Benedict's predecessor, the internationally popular John Paul II, could run across the stage and across the world when he was elevated to pope, Reese says. "At the end, we saw him as an infirm old man who could hardly talk."
To the Catholic scholar, Benedict's resignation was "inevitable."
"The pope recognized he wasn't up to the task," Reese says. "God was telling him through his illness that it was time to step aside."
With Benedict leaving, the church faces a bevy of questions: What do you do with an ex-pope? What do you call him? If he writes anything and Benedict is a prolific author and theologian the media will look for any area of disagreement with the new pope. And, in the future, people may pressure a pope to resign not because he is ill, but because they don't like him.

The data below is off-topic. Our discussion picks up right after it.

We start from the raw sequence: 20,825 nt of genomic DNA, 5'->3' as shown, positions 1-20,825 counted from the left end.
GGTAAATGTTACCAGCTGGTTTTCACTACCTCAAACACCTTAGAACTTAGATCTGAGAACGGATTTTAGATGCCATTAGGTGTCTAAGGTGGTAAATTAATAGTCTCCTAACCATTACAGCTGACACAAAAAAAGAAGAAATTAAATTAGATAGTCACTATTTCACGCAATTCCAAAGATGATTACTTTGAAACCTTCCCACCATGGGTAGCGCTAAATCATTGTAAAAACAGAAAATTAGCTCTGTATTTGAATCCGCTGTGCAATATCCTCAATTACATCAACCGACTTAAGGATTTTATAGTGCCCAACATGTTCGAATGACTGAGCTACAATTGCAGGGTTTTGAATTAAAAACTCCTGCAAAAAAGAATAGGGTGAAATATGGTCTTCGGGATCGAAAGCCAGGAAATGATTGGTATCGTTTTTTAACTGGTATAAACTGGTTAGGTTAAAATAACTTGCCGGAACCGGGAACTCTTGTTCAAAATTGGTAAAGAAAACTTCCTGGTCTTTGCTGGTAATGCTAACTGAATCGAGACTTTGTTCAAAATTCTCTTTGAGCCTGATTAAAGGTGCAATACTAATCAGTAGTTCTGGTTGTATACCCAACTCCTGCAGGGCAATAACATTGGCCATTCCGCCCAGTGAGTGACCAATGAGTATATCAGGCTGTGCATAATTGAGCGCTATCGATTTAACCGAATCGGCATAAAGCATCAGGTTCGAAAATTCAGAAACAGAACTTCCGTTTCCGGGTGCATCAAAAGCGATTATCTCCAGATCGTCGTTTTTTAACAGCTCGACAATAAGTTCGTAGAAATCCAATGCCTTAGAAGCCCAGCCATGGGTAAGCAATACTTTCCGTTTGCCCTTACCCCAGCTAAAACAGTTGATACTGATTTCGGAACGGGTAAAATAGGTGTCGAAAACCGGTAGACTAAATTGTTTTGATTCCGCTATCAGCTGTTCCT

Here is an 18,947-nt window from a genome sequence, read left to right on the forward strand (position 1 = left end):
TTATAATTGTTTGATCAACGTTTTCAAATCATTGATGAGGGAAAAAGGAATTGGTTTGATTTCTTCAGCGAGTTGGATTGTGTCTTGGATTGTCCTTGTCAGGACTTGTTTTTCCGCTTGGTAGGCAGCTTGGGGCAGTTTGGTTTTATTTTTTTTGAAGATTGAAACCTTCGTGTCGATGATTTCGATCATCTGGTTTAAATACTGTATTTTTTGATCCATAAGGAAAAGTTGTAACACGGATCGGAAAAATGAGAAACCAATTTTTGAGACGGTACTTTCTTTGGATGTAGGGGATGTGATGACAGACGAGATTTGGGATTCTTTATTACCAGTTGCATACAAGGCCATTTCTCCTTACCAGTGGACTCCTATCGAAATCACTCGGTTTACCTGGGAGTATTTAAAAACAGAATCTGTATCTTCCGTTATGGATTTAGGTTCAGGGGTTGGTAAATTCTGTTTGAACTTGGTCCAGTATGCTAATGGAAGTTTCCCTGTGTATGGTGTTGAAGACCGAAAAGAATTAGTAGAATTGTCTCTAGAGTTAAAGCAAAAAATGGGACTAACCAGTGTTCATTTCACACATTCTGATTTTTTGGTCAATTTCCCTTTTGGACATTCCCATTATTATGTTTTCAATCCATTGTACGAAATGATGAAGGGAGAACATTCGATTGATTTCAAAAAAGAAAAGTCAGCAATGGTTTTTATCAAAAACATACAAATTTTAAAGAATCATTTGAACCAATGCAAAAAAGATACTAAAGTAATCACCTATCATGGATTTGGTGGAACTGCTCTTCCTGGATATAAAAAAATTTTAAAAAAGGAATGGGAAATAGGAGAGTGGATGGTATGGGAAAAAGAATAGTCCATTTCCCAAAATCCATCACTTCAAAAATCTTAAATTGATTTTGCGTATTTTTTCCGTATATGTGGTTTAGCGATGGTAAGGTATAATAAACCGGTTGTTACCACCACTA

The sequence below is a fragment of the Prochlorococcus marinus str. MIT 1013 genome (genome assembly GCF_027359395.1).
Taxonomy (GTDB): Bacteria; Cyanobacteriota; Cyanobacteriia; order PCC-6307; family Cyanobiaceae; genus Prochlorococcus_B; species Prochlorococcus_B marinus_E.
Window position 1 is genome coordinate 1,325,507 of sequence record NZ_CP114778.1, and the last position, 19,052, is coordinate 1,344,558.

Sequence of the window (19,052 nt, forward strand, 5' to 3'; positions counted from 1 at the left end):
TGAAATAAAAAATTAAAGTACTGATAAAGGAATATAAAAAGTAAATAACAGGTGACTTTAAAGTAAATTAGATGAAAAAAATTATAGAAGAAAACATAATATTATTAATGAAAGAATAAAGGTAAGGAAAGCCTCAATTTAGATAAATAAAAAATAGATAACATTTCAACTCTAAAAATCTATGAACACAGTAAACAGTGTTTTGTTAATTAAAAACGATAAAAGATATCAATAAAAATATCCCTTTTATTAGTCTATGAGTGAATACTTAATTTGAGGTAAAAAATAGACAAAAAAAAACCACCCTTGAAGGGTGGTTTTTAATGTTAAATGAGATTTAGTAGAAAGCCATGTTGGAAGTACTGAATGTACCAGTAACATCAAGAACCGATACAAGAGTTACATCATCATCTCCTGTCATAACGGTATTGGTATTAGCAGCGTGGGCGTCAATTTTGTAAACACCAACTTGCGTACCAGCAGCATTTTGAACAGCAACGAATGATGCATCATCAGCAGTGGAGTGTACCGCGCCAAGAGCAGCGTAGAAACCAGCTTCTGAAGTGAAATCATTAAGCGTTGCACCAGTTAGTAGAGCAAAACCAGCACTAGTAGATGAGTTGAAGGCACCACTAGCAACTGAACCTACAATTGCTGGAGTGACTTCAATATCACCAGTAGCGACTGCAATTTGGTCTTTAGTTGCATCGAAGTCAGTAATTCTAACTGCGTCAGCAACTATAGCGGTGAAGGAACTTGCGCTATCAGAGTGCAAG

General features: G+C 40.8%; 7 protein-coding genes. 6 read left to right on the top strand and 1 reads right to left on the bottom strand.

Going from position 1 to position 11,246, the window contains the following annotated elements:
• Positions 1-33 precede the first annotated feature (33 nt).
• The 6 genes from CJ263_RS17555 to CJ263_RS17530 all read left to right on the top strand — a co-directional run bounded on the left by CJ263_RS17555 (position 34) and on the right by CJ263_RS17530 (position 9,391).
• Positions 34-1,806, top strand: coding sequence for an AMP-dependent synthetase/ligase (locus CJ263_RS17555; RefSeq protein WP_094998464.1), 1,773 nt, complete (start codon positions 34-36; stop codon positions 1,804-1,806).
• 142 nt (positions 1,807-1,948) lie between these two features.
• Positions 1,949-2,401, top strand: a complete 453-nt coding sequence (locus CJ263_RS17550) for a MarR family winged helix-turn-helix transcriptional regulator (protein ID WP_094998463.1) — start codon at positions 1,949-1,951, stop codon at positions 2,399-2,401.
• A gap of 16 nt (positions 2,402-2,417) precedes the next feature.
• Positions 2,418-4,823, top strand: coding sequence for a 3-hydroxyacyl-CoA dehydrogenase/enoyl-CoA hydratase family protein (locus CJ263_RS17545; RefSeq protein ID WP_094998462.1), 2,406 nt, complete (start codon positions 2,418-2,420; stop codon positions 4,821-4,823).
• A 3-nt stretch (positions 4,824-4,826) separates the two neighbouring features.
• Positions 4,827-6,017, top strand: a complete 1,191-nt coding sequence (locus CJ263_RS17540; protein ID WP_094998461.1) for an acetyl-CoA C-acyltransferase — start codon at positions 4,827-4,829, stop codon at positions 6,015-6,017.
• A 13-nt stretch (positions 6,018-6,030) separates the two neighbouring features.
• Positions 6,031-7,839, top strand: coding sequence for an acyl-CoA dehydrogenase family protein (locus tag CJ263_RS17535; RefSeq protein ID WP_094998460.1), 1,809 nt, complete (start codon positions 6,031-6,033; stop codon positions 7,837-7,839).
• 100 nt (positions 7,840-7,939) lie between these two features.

"This," Reese says, "will all have to be played very carefully."
The prophetic mantle • Mormonism was founded in 1830 by Joseph Smith, an upstate New York farm boy who said God told him to restore Christianity as it was originally. He also said he translated an ancient history written on gold plates, which were buried in the ground and became the religion's signature scripture, the Book of Mormon.
Smith's mystical experiences, revelatory claims and charismatic leadership launched a movement that, like many others, faced severe succession conflicts when he died (a mob murdered Smith in 1844 in Illinois). Ultimately, for most Latter-day Saints, the baton was passed to Brigham Young, the senior member of Smith's handpicked Quorum of Twelve Apostles.